3. I think Newspapers have already started to make a downfall in the Caribbean. I myself have not purchased a paper in about 4 years I continually read online newspapers even though it really is a challenge to read Express online. My dad used to read the online paper on mornings then pick up the actual paper and read only the comics and the sports section, do the crossword and throw out the paper by the end of the day. He was adamant that the online newspaper sport section was horrible. and this happened not only with him but with his buddies too, so maybe newspapers should use this to their advantage . The Internet has now surpassed newspapers and all other media except television as an outlet for national and international news. Given the fact that online newspapers are supposed to attract huge numbers of readers and ad consumers, why is it that almost all of them are examples of the worst the web has to offer in the way of readability, design, layout, usability and information architecture?

    The only reason the newspapers get away with providing horrible online publications is that we allow them to, including me. I could understand why Laura’s pet peeve is just what it is and you are right!

  4. i read 99% of my news online via RSS feeds… yes the Trinidad Guardian revamped their site and put in Social bookmarking links but they are the only local daily without RSS as well…

    I do miss my gazette paper though… Its nice to pick up a week old paper old and find an interesting story that you may not have necessarily read the first time around…

  5. Still the Guardian has made strides and should be applauded. I am very much like Leigh and Hassan, I don’t bother to buy newspapers and I know several folks who don’t either.

    There are two things at work here, the emergence of on line and also the fact and I am swallowing here because I am not sure if Laura will condemn me but the quality of news and the writing and the fact finding is so piss poor. Where is Kathy Ann Waterman and Judy Raymond and Kim Johnson and so many others. Now I hear BC’s col. is no more. We have still have a few stars like Nazma Muller but journalists now write as if they are spent beings. And forget the research.
    But to be honest though newspaper may have no choice but to re think their on-line approaches, all the big advertisers have cut their budget in traditional advertising, I hear this all the time from my IABC colleagues who work in big corporate. Buzz marketing is now. It’s viral. It can spread. Newspapers will need to move with the times.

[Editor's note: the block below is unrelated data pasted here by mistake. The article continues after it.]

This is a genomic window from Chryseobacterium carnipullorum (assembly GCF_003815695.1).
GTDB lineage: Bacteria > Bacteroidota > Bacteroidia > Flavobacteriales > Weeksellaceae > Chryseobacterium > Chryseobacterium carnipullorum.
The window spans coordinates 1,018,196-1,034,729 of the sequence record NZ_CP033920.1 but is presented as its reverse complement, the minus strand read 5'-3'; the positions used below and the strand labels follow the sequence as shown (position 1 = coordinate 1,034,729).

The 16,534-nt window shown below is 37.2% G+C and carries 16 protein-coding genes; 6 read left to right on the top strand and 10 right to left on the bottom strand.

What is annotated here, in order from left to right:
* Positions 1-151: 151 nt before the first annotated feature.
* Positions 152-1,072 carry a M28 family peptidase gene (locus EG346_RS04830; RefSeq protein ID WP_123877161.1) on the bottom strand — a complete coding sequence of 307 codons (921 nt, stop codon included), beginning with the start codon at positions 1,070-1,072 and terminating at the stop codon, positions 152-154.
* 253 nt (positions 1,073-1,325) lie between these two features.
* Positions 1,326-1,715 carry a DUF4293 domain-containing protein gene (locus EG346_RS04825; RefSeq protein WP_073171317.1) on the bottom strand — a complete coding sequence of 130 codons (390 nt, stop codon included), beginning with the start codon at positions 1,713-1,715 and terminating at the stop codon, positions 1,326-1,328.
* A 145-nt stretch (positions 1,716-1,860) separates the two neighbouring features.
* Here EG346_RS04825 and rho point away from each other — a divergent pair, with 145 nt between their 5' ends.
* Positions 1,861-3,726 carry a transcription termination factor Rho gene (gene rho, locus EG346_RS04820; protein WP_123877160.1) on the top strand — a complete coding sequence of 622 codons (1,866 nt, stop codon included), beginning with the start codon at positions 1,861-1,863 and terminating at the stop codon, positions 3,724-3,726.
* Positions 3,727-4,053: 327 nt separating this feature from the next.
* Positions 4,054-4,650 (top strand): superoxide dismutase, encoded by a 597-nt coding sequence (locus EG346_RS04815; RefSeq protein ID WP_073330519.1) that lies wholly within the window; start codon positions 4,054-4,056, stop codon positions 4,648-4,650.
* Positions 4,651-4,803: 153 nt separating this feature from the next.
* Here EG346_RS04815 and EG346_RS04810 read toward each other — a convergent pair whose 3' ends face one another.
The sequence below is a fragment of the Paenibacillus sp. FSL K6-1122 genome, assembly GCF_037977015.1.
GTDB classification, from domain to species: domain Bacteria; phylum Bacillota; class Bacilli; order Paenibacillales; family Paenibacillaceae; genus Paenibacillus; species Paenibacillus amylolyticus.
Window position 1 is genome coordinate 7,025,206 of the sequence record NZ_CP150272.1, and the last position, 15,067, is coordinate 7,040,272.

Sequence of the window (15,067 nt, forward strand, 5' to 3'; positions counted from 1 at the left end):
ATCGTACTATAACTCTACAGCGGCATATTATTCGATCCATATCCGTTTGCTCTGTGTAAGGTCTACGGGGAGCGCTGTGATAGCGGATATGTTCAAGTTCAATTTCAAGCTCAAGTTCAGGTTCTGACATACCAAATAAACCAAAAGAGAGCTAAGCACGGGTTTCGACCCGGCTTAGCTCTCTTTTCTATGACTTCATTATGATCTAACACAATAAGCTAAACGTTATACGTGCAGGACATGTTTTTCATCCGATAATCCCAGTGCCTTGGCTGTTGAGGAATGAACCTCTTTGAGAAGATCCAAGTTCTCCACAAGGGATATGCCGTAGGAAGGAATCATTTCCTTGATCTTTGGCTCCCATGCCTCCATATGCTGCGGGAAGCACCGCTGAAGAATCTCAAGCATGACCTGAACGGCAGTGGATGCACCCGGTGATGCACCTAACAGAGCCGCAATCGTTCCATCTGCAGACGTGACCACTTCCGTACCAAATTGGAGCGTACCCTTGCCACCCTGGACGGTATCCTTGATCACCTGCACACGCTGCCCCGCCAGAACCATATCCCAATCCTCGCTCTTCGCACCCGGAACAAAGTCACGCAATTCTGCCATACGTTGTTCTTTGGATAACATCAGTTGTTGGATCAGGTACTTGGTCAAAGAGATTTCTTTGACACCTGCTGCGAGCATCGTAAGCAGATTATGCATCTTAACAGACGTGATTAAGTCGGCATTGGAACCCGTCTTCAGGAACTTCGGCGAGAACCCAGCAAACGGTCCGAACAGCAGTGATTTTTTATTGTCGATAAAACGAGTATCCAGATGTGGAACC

6. Judette no need to swallow, I agree with you. I would like to think I am included in that list of stars though…lol. And yes, journalists are spent, they just aren’t paid well and most aren’t trained properly. Newspapers especially aren’t attracting quality writers because these days everyone wants to be an instant star so they gravitate towards TV and Radio. Writing is hard work, it’s a craft that a lot of people aren’t willing to slug away at. If folks do enter print, they use it as leverage for a better paying job and who could blame them.

  7. Sad but true…I must say for a quick catch up before work the internet is most convinient. But my favourite pasttime is to sit with a massive cup of coffee in bed on a Sunday with and Express and a Guardian (ok I do not have the Times (UK) or the Saturday Financial Times – I MISS Lucy and the Martin Lukes column) haha! Its total bliss…more people should try it!

  8. Laura’s comment evokes an image from my childhood – of my grandfather in the gallery doing exactly that – sipping his Toco grown coffee and reading the Sunday Guardian. I loved the comics (still do)! I continued the tradition with my own family and I love to see everyone reading through on a Sunday. During the week, I trek home with the newspapers and go through them, strewn all over the bed. Otherwise I tend to rely on RSS feeds to know what’s happening, specifically for my industry. It’s that time thing again; I feel sometimes as if I’m running on the spot. But, I love paper (in spite of my love for trees) whether the page is covered in print or just white and unblemished and ready for my pen.

  9. When my dad got his heart attack last year, he fell and died among mounds and mounds of newspapers. He was the quintessential old time journalist. He clipped out stories that he liked even from the 70s and kept copies of newspapers he published or produced whether to not they were a success.
    I shared his love and perhaps still do but news finds me now, I get links from my friends, I am a fervent ‘digger’ and blogs inform my insatiable desire to keep updated. I have no TV but rely on You Tube.

    Still I found this text by Andre Sullivan instructive. Sullivan is the editor of the New Republic, he said:

    "For all the intense gloom surrounding the newspaper and magazine business, this is actually a golden era for journalism. The blogosphere has enabled writers to write out loud in ways never seen or understood before. And in some ways, blogging’s gifts to our discourse make the skills of a good traditional writer much more valuable, not less. The torrent of blogospheric insights, ideas, and arguments places a greater premium on the person who can finally make sense of it all, turning it into something more solid, and lasting, and rewarding."

    Like Maria and Laura said, there is something simply irreplaceable about reading a piece of writing at length on paper, in a chair or on a couch or in bed. I guess that’s what my dad loved the best.